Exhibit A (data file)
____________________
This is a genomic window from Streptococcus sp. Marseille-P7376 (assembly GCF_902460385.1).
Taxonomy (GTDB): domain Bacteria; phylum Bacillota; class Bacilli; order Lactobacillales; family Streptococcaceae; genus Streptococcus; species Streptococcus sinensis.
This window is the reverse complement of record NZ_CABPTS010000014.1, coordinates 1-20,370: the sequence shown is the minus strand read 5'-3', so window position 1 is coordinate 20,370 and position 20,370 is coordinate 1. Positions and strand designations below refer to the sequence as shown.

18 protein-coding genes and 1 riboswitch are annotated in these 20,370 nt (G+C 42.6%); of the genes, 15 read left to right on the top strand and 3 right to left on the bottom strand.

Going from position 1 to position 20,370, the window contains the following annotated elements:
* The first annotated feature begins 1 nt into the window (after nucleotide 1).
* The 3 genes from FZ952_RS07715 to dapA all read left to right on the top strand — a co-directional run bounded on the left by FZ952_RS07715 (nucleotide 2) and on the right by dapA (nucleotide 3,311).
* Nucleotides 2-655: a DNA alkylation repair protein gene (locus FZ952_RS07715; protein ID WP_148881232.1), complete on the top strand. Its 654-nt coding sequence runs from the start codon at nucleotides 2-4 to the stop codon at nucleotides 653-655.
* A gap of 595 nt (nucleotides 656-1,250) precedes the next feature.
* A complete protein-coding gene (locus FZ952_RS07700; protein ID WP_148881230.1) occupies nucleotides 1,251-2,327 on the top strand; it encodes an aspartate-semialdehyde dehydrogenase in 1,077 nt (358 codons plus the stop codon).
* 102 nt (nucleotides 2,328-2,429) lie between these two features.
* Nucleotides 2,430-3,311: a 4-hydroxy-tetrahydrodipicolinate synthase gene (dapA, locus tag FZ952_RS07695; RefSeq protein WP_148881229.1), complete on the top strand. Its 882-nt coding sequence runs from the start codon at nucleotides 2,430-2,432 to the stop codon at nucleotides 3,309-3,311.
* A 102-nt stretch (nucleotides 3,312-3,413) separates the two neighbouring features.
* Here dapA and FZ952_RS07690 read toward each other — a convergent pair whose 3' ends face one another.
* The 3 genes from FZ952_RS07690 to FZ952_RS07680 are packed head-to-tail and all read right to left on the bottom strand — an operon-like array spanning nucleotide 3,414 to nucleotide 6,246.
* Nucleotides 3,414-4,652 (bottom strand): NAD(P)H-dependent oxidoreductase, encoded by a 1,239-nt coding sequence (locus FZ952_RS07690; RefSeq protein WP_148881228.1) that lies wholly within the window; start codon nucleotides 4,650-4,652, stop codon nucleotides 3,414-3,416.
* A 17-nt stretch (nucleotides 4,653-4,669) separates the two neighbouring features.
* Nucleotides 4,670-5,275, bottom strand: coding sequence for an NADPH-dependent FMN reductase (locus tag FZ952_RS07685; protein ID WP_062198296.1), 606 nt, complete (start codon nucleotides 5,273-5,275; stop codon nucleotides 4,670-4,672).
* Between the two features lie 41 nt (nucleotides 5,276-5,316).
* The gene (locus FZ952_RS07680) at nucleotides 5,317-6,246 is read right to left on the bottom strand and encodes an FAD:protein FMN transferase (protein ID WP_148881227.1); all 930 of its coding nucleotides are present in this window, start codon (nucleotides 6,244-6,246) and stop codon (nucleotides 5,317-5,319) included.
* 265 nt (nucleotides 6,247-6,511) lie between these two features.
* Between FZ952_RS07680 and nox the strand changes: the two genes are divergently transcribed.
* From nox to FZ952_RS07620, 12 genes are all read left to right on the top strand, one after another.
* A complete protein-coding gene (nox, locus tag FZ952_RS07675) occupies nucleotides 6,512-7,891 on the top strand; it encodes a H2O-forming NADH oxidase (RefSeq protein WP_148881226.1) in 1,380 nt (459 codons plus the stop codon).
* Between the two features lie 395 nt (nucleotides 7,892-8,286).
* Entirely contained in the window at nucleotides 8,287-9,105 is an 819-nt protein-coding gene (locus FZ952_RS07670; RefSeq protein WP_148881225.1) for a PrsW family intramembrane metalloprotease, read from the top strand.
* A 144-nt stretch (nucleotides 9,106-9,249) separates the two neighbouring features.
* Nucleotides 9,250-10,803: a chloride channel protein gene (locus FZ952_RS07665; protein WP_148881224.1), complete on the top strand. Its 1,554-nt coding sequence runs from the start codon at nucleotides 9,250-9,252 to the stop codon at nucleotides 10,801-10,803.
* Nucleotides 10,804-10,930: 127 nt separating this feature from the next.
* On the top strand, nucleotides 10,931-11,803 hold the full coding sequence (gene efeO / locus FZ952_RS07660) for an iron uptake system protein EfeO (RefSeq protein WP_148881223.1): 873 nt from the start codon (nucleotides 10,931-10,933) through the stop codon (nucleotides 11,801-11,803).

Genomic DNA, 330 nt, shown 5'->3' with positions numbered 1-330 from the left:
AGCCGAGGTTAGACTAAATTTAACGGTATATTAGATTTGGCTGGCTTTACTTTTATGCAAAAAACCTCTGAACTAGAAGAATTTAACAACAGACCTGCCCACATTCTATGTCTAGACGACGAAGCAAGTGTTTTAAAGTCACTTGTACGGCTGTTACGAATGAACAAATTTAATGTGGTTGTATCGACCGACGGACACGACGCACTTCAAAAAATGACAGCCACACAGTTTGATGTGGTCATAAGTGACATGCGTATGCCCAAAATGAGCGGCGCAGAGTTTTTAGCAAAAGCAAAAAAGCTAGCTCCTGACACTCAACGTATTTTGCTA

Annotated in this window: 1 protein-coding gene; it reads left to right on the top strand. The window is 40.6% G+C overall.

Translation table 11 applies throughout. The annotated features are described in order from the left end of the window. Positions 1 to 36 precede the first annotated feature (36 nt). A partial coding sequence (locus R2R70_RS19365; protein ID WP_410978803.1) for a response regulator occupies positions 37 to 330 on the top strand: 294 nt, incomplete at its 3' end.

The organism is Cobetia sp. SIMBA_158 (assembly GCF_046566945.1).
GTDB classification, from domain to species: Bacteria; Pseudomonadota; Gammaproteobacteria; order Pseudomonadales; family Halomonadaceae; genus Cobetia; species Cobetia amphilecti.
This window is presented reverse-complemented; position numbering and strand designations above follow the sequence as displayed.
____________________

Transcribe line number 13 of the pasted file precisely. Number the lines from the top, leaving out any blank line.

* A 102-nt stretch (nucleotides 3,312-3,413) separates the two neighbouring features.